Her choice for new discovery
German exchange student Simone Mihm adjusts to life and studies in Eudora
Of her choice of the English-speaking countries of England, Australia and the United States, Simone Mihm chose the latter.
"America is like the big, wide country with all the possibilities," said the Eudora High School senior. "You see it on TV all the time. I want to see the reality."
Mihm, an exchange student from Fulda, Germany, near Frankfurt, came to the United States in August, shortly before the Sept. 11 terrorist attacks. At first, Mihm said she wondered what was going on, and then realized how bad it was.
"Right after that my parents called to see if I was OK," she said. "They were more worried than people over here were."
Living as a teenager in the United States is somewhat different from living as a teenager in Germany, where youth clubs give students a place to gather and parties are a more common or at least out in the open occurrence.
"The first few weeks it's like, 'Oh my God, you're not going out. You're not going to clubs.' But now it's OK."
Mihm said she wanted to go one of Kansas' many German-themed festivals in the fall, but never made it. She finds it funny that at these festivals Americans eat sauerkraut and sausages.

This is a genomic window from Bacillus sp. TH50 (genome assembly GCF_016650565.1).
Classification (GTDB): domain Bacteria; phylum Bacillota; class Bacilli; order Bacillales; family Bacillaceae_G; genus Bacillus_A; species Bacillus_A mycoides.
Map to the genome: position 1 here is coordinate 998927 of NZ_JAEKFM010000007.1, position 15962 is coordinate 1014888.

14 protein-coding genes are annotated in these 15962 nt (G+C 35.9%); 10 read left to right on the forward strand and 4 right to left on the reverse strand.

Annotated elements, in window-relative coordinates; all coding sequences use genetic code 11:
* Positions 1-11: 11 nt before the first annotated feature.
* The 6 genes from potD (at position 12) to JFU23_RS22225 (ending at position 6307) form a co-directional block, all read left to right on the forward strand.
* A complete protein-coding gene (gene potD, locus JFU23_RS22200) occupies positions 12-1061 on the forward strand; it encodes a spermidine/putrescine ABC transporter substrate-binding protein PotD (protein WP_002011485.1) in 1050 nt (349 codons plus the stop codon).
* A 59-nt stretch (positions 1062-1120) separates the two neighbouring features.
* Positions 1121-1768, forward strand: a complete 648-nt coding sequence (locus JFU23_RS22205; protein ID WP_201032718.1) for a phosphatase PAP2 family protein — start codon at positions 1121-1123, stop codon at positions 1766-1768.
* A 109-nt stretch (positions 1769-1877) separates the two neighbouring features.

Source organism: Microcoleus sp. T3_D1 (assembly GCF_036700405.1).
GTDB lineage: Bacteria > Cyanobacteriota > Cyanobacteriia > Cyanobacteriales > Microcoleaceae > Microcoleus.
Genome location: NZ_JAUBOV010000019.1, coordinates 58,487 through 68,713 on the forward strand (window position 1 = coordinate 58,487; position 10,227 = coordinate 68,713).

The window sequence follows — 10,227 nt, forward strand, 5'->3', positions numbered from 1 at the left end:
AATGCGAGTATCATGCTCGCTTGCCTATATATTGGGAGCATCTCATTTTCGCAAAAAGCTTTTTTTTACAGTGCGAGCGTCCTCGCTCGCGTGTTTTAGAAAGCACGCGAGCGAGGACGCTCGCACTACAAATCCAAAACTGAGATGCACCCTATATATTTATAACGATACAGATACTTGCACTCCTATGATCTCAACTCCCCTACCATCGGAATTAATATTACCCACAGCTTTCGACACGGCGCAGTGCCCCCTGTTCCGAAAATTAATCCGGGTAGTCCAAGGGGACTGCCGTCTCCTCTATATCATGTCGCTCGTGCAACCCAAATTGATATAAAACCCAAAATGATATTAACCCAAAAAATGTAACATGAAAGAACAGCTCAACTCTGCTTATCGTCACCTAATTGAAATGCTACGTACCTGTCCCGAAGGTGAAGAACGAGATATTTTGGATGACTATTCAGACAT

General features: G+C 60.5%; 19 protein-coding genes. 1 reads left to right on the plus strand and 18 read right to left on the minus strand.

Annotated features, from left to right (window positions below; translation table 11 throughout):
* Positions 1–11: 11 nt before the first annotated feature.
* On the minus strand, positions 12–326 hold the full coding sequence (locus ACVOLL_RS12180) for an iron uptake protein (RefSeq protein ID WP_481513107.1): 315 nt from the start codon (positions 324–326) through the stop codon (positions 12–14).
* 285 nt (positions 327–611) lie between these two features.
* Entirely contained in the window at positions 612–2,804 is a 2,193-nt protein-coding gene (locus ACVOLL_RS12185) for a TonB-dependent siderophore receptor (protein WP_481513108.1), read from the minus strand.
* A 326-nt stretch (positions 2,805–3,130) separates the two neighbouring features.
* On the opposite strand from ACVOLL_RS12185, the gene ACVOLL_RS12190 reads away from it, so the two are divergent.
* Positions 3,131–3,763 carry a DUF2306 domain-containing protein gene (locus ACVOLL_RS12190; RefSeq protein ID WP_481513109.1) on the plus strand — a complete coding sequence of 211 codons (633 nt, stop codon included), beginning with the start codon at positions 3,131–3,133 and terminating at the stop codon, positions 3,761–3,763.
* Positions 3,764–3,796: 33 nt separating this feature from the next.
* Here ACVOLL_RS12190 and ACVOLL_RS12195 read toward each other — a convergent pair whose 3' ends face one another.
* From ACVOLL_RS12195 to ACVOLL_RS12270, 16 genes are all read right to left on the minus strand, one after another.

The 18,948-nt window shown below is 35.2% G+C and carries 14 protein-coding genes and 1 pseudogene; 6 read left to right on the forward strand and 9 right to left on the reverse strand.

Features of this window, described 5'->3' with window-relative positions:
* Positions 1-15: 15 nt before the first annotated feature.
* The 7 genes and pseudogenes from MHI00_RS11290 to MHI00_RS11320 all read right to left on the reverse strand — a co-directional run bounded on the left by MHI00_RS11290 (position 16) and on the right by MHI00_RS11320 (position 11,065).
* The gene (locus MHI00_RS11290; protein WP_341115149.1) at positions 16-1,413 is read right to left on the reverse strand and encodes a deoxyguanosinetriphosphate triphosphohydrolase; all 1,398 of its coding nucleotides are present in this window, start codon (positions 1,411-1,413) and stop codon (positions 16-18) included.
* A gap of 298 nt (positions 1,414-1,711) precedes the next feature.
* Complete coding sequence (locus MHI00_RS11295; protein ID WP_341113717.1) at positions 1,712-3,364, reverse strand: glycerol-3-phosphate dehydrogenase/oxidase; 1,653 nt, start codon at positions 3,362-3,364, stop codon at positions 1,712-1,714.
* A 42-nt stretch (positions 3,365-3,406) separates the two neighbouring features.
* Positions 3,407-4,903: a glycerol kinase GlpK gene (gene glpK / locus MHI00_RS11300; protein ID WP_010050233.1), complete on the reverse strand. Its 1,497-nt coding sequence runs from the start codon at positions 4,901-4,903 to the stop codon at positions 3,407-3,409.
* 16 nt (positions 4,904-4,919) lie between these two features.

"I say, 'They like that?'" Mihm said. "I don't like that. My parents tried to feed me that stuff."
Mihm has acquired a taste for American food (or American fast food, anyway) thanks to the presence of McDonald's and Burger King in Germany.
"I love American food, all the burgers and all the Mexican stuff mixed in," she said. "My mom was like, 'You will get tired of the burgers.'"
What she did get tired of was the hot, Kansas summer she found herself in the midst of when she came to Eudora in August. What made it worse, she said, was going from the hot outdoors to the ice-cold air conditioning and then back out again.
Mihm was also surprised one day to find her host family "building" the family's Christmas tree, an artificial decoration.
"That's a tradition (in Germany) you go out in the woods and bring it home," Mihm said.
But Mihm may find herself in the Kansas heat again next spring as she plans to try out for the softball team, although her sports experience is with tennis.
"I don't even know the rules, but it must be baseball," she said.
Aside from traditionally American sports, Mihm had to get used to the American way of speaking English, since in Germany she was taught the type of English spoken in Britain.
"They told us to chew gum in English lessons and that was like speaking American English," Mihm said, but she added that her teacher wasn't exactly thrilled when she tried that.
When Mihm gets back to Germany, she'll have three years of school left.
"I'll miss America, I think," she said. "But I've got a few more months, so I won't worry about that."